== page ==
4:46 Now he came again to Cana 4 in Galilee where he had made the water wine. 5 In 6 Capernaum 7 there was a certain royal official 8 whose son was sick. 4:47 When he heard that Jesus had come back from Judea to Galilee, he went to him and begged him 9 to come down and heal his son, who was about to die.
1 sn All the things he had done in Jerusalem probably refers to the signs mentioned in John 2:23.
map For location see Map5-B1; Map6-F3; Map7-E2; Map8-F2; Map10-B3; JP1-F4; JP2-F4; JP3-F4; JP4-F4.
2 sn See John 2:23-25.
3 sn John 4:44-45. The last part of v. 45 is a parenthetical note by the author. The major problem in these verses concerns the contradiction between the proverb stated by Jesus in v. 44 and the reception of the Galileans in v. 45. Origen solved the problem by referring his own country to Judea (which Jesus had just left) and not Galilee. But this runs counter to the thrust of John’s Gospel, which takes pains to identify Jesus with Galilee (cf. 1:46) and does not even mention his Judean birth. R. E. Brown typifies the contemporary approach: He regards v. 44 as an addition by a later redactor who wanted to emphasize Jesus’ unsatisfactory reception in Galilee. Neither expedient is necessary, though, if honor is understood in its sense of attributing true worth to someone. The Galileans did welcome him, but their welcome was to prove a superficial response based on what they had seen him do at the feast. There is no indication that the signs they saw brought them to place their faith in Jesus any more than Nicodemus did on the basis of the signs. But a superficial welcome based on enthusiasm for miracles is no real honor at all.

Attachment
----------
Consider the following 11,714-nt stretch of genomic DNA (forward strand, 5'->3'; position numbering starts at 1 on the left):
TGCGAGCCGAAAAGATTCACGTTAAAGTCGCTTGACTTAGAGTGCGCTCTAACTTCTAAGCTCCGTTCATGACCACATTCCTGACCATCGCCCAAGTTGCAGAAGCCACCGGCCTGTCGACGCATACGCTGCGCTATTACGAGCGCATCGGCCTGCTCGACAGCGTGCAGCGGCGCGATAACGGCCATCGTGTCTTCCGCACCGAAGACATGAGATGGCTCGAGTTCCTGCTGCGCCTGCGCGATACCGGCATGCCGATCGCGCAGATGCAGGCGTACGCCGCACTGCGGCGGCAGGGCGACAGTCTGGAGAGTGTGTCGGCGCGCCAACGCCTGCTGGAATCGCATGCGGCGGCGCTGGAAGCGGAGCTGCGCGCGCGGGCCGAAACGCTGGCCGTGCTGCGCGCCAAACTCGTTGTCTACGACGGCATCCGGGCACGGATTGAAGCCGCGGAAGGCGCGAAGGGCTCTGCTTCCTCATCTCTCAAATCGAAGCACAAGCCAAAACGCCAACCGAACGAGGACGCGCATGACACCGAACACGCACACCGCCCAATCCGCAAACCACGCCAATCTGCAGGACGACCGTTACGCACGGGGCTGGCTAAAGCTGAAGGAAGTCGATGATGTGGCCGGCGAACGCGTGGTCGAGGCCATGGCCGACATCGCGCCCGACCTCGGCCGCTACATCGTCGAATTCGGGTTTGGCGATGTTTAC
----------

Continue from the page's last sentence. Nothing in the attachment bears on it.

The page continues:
4 map For location see Map1-C3; Map2-D2; Map3-C5.
5 sn See John 2:1-11.
6 tn Grk “And in.”
7 sn Capernaum was a town on the northwest shore of the Sea of Galilee, 680 ft (204 m) below sea level. It was a major trade and economic center in the North Galilean region.
map For location see Map1-D2; Map2-C3; Map3-B2.
8 tn Although βασιλικός (basiliko") has often been translated “nobleman” it is almost certainly refers here to a servant of Herod, tetrarch of Galilee (who in the NT is called a king, Matt 14:9, Mark 6:14-29). Capernaum was a border town, so doubtless there were many administrative officials in residence there.
9 tn The direct object of ἠρώτα (hrwta) is supplied from context. Direct objects were frequently omitted in Greek when clear from the context.